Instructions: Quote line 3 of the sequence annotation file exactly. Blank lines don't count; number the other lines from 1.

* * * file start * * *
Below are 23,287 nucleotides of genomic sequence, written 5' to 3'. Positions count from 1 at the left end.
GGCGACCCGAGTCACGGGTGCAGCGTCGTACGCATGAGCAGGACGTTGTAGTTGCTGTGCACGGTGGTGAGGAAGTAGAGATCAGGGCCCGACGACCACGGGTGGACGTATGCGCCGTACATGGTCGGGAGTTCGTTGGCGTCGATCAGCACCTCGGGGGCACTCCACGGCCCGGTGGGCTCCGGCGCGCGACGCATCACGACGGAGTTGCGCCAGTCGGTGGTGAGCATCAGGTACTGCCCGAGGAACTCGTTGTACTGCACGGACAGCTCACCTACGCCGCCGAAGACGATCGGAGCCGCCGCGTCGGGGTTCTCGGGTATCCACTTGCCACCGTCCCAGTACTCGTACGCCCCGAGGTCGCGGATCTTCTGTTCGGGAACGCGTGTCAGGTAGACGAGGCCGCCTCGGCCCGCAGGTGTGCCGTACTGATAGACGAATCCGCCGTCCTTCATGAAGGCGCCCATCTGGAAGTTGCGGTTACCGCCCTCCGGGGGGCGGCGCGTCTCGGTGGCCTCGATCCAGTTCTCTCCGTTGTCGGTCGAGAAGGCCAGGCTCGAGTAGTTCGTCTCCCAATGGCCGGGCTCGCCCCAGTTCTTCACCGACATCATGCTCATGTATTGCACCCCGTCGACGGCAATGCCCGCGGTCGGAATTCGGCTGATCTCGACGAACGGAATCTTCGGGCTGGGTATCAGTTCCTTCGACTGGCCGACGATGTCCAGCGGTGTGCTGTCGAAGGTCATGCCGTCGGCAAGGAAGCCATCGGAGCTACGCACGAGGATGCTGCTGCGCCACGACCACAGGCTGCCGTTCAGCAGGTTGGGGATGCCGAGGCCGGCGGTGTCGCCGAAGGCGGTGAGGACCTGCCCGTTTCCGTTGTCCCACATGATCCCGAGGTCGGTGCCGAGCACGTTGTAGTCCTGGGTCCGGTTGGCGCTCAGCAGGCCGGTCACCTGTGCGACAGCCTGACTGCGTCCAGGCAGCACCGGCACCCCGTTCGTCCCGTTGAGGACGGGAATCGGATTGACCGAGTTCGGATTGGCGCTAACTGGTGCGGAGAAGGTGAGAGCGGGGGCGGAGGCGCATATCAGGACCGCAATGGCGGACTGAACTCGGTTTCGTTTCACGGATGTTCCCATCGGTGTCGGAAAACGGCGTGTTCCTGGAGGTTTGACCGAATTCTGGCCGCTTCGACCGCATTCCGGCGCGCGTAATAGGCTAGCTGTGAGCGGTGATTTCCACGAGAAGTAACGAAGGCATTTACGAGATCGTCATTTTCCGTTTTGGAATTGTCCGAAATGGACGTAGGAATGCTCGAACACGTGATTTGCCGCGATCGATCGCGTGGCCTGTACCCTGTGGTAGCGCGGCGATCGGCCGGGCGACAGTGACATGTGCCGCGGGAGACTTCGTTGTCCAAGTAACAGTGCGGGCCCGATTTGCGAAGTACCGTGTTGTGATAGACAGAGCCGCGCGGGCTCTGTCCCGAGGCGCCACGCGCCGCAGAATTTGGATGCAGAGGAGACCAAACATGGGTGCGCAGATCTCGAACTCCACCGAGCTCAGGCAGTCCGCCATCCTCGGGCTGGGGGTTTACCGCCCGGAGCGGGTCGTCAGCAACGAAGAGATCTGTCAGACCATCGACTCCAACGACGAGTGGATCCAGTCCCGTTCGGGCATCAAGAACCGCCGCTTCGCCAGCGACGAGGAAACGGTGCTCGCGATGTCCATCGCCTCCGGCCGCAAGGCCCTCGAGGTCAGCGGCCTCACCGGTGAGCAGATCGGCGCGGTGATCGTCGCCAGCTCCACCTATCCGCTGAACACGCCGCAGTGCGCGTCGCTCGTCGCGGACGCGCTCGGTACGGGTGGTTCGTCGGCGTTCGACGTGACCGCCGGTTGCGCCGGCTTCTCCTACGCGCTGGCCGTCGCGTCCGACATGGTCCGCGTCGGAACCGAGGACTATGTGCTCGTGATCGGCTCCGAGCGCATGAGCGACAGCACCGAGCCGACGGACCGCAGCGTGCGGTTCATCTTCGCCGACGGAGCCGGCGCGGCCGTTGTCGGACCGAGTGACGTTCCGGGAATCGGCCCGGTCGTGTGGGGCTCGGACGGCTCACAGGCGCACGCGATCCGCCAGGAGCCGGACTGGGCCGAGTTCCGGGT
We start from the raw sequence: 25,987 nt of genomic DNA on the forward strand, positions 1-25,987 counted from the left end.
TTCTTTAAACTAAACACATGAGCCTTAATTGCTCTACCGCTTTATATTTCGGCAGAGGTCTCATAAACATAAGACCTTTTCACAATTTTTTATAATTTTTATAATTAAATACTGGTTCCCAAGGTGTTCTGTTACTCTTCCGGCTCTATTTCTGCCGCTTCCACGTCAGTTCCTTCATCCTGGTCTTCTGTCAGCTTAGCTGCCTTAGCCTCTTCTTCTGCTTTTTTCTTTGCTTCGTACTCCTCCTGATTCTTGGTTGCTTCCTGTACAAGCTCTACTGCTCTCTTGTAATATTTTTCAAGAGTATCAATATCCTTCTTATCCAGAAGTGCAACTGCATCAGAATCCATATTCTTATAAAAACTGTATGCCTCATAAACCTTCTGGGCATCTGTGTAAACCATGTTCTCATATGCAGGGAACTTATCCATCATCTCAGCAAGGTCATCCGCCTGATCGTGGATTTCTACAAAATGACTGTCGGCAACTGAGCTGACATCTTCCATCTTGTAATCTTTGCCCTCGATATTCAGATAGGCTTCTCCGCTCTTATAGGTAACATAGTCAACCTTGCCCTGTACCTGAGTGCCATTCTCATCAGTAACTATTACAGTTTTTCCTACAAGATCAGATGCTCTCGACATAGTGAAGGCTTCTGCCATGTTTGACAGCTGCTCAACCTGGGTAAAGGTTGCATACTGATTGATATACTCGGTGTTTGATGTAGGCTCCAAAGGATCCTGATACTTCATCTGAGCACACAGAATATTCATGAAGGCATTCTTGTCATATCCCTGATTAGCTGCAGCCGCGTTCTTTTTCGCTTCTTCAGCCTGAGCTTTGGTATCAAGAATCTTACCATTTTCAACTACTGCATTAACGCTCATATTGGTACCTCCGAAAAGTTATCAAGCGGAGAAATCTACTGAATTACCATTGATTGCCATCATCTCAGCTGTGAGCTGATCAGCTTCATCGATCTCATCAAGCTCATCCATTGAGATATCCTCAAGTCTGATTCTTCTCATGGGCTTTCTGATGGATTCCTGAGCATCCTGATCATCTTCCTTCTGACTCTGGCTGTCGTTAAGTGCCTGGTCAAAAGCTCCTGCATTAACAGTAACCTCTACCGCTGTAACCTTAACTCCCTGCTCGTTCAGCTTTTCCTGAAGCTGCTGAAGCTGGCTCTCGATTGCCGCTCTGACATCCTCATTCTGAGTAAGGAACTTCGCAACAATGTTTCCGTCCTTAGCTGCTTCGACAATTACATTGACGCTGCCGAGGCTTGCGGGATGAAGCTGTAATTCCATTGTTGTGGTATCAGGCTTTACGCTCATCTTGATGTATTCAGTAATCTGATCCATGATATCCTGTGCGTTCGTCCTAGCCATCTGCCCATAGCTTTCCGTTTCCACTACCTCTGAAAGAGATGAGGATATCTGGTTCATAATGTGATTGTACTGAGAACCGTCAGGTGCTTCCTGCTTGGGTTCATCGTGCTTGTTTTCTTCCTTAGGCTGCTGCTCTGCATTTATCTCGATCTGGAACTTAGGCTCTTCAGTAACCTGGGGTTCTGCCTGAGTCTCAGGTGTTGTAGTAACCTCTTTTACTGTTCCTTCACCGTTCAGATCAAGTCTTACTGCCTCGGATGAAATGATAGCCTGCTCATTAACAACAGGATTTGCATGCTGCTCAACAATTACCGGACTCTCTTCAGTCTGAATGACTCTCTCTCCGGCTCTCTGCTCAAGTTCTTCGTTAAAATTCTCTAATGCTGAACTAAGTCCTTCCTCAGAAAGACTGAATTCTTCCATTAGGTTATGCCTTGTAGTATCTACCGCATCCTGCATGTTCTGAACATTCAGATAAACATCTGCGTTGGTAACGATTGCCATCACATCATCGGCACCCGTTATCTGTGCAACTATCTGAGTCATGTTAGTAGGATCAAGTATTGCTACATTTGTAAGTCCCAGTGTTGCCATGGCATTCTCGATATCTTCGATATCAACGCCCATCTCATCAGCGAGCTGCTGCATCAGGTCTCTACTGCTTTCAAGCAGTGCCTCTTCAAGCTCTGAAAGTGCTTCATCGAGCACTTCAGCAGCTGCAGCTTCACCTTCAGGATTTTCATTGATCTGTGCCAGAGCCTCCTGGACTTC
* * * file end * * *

We start from the raw sequence: 25,987 nt of genomic DNA on the forward strand, positions 1-25,987 counted from the left end.